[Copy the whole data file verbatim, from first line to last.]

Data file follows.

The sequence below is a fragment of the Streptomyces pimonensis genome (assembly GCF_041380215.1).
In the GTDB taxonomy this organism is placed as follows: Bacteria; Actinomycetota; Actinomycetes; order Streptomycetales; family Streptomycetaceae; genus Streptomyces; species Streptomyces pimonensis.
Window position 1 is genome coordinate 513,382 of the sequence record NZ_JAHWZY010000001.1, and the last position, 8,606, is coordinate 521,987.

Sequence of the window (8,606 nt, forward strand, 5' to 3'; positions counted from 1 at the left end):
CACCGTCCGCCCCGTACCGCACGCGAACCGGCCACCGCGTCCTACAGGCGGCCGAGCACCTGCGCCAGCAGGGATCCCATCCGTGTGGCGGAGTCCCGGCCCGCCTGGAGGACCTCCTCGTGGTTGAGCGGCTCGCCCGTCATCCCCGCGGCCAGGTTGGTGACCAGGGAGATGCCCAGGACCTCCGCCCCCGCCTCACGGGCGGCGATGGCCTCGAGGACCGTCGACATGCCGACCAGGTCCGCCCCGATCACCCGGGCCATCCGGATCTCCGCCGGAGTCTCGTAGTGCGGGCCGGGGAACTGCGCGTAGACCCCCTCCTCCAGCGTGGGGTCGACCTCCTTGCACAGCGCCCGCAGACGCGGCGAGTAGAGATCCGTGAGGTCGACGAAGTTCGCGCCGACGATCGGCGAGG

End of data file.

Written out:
The sequence below is a fragment of the Streptomyces pimonensis genome (assembly GCF_041380215.1).
In the GTDB taxonomy this organism is placed as follows: Bacteria; Actinomycetota; Actinomycetes; order Streptomycetales; family Streptomycetaceae; genus Streptomyces; species Streptomyces pimonensis.
Window position 1 is genome coordinate 513,382 of the sequence record NZ_JAHWZY010000001.1, and the last position, 8,606, is coordinate 521,987.

Sequence of the window (8,606 nt, forward strand, 5' to 3'; positions counted from 1 at the left end):
CACCGTCCGCCCCGTACCGCACGCGAACCGGCCACCGCGTCCTACAGGCGGCCGAGCACCTGCGCCAGCAGGGATCCCATCCGTGTGGCGGAGTCCCGGCCCGCCTGGAGGACCTCCTCGTGGTTGAGCGGCTCGCCCGTCATCCCCGCGGCCAGGTTGGTGACCAGGGAGATGCCCAGGACCTCCGCCCCCGCCTCACGGGCGGCGATGGCCTCGAGGACCGTCGACATGCCGACCAGGTCCGCCCCGATCACCCGGGCCATCCGGATCTCCGCCGGAGTCTCGTAGTGCGGGCCGGGGAACTGCGCGTAGACCCCCTCCTCCAGCGTGGGGTCGACCTCCTTGCACAGCGCCCGCAGACGCGGCGAGTAGAGATCCGTGAGGTCGACGAAGTTCGCGCCGACGATCGGCGAGG